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Whirlwind colours: Leonard Slatkin and his Detroit Symphony Orchestra savour the propulsive music of Cindy McTee

Dream (2004), a homage in seven sections of eerie and fantastical invention. Scored for string orchestra, percussion and computer music, the score mixes electronic crunches and swirls with dizzying string figures and a Bach chorale that heightens the aura.

In Double Play (2010), Ives is the inspiration in the opening movement, ‘Unquestioned Answer’, and ticking clocks pervade the second, ‘Tempus fugit’. It’s a cascade of diverting activity – sometimes calm, often clamorous – that Slatkin and the Detroit musicians fill to the sonic brim. Donald Rosenberg

O’Riordan  ‘Strange Flowers’ Sonata rapsodicaa. Water Liliesb. Pressing Forward, Pushing Backc. Dying Lightd. A Strange Flower for Birds and Butterfliese. Lacrimosab c Reuben Councill fl aeMarianne Gythfeldt cl  de Lawrence Stomberg vc abcdeHolly Roadfeldt pf  Ravello F RR7883 (73’ • DDD)




The six works on ‘Strange Flowers’ reveal a composer for whom imagery is a defining inspiration. Each of the pieces – beautifully played – has a title that establishes a mood or a particular emotional world. The sounds within the narratives capture the ear through tranquil or vibrant animation.

Kirk O’Riordan (b1968) focuses on nature in several works, evincing an Impressionistic affinity for atmosphere and instrumental colour. The disc derives its name from PHO T O G R A P H Y

A Strange Flower for Birds and Butterflies, a piece based on a haiku by Matuso Basho that places clarinet, cello and piano most notably in delicate and hypnotic interactions. Two works for solo piano, Water Lilies and Lacrimosa, show O’Riordan’s penchant for sustained lines and harmonies saturated in shimmering tonal hues.

Although much of the music presented here rarely raises its voice above a hush, O’Riordan also engages in gentle bursts of frisky activity, as in the second movement of Sonata rapsodica for clarinet and piano. The buoyancy doesn’t last long, as the music returns to the hauting utterances of the opening movement. Similarly, the disc’s two other works favour poetry over drama. The propulsion that often keeps flute and piano in motion in Pressing Forward, Pushing Back is interrupted by expanses of songful repose. Dylan Thomas’s ‘Do not go gentle into that good night’ was the motivation for Dying Light, which has moments of vehemence for cello and piano amid passages of melancholic or prayerful beauty. O’Riordan is a deeply sensitive composer who savours going gently into the night. Donald Rosenberg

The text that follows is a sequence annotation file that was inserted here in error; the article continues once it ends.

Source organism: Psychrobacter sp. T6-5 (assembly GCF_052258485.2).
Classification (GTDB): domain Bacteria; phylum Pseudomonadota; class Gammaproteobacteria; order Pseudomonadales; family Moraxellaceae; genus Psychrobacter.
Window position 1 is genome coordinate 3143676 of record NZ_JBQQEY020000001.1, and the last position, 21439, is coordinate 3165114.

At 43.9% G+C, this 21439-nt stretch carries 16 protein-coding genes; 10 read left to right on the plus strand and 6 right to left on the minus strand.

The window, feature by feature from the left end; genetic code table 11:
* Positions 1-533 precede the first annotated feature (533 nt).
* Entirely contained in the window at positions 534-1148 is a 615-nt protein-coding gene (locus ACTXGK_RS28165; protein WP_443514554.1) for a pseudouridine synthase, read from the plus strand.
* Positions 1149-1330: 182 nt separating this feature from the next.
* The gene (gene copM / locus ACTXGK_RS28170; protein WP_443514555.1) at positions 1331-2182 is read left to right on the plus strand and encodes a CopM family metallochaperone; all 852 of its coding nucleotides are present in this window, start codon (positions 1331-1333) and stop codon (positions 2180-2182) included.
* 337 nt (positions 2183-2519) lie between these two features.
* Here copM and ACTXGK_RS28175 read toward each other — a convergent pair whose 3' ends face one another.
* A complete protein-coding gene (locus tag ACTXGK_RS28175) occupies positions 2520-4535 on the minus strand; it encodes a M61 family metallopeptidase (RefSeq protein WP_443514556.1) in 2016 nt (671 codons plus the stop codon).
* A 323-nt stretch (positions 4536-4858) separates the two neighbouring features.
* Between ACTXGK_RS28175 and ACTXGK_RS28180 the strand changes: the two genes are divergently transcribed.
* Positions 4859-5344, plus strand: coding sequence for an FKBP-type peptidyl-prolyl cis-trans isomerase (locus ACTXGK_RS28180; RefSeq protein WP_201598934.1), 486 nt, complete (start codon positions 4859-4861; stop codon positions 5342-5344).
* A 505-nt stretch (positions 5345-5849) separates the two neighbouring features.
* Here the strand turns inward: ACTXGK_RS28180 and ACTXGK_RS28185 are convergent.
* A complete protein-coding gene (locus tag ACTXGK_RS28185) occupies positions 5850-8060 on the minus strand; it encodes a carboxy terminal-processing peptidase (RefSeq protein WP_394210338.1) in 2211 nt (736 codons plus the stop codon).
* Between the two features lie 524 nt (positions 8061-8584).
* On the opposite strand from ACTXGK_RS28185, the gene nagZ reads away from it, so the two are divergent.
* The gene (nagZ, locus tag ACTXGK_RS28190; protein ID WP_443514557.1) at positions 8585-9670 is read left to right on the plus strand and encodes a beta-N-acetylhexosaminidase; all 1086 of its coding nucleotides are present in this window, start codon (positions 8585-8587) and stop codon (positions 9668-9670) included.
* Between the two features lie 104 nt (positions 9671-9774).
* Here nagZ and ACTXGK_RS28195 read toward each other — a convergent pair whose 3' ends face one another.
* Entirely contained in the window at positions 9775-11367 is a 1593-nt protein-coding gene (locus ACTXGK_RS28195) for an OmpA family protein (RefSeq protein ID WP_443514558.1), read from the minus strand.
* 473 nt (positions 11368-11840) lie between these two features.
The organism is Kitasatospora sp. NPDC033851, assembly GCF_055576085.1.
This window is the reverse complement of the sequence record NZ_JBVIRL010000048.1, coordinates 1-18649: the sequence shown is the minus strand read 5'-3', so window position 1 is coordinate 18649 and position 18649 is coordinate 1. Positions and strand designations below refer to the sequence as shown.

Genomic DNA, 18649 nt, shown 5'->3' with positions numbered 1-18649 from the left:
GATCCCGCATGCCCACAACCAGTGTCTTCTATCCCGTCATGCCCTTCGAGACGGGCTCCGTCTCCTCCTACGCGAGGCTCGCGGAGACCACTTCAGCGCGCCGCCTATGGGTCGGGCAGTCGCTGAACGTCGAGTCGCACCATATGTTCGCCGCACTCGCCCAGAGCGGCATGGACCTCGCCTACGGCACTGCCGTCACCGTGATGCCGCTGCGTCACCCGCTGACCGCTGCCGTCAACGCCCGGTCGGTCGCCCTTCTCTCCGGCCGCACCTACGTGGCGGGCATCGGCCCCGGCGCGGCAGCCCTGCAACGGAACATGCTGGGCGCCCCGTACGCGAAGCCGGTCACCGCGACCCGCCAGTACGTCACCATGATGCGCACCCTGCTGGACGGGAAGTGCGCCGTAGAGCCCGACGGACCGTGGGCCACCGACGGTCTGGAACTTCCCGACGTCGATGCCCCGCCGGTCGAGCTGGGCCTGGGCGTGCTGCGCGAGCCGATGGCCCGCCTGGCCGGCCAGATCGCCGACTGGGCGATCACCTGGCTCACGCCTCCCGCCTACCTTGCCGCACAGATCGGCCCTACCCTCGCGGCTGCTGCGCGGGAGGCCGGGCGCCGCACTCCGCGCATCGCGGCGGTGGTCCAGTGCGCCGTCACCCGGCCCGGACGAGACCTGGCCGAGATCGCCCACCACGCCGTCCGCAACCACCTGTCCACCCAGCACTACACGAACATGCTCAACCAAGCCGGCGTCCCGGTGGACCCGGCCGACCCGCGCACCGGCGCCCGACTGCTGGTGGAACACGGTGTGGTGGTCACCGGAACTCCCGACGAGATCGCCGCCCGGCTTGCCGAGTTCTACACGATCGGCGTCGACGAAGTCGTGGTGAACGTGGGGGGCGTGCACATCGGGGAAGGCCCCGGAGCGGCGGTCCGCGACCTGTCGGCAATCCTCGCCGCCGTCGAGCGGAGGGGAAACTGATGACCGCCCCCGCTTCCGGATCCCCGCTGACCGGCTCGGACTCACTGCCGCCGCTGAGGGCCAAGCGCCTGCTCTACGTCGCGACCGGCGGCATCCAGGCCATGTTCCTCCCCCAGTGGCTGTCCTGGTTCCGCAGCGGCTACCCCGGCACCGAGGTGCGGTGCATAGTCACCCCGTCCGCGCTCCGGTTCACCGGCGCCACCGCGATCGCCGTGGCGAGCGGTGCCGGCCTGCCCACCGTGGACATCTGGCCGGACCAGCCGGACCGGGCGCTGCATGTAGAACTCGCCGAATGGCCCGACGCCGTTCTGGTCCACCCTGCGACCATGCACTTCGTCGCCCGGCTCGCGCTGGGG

‘Italia’  ‘Bellissimo Seicento!’ Bertoli Sonata I Castello Sonatas: Libro primo – VII; VIII; Libro secondo – VII; VIII (two recordings) Fontana Sonatas – VI; IX; XII. Sonata a due Frescobaldi Il primo libro – Toccata IV Marini Sonata XI Rore/Pasquini Ancor che col partire Piccinini Corrente. Toccata Michael McCraw bn Manfredo Kraemer vn  Dolores Costoyas gtrs Elisabeth Wright kybds F EMCCD7774 (74’ • DDD)

What a wealth of wondrous old music keeps pouring from sources hither and yon, much of it from Italy in the early 17th century. Here a famous composer, Girolamo Frescobaldi, shares the bill with lesser-known experts. Many of the works feature the dulcian, the Renaissance precursor to the bassoon. With a timbre of woody resonance, it functions charismatically as soloist and becomes a splendid harmonic partner in continuo passages. The dulcian is often teamed in exuberant or lyrical dialogues with the violin – one delectable example being Castello’s Sonata ottava (from Libro II), which is so irresistible (and so winningly dashed off by bassoonist Michael McCraw and violinist Manfredo Kraemer) that the recording includes both studio and live versions. What comes before is equally pleasurable. Castello opens the programme in sprightly and affecting fashion, and then allows his colleagues to have their say. Two Piccinini pieces for solo theorbo enable Dolores Costoyas to display artistry of utmost refinement and flexibility. Harpsichordist Elisabeth Wright, who elsewhere plays the organ, glistens in the luxuriant writing of Rore’s ‘Anchor che col partire’, a madrigal arranged for keyboard by Ercole Pasquini.

Violinist Kraemer and McCraw work up many storms along the way, relishing the treasures at their fingers, bow and reed. Donald Rosenberg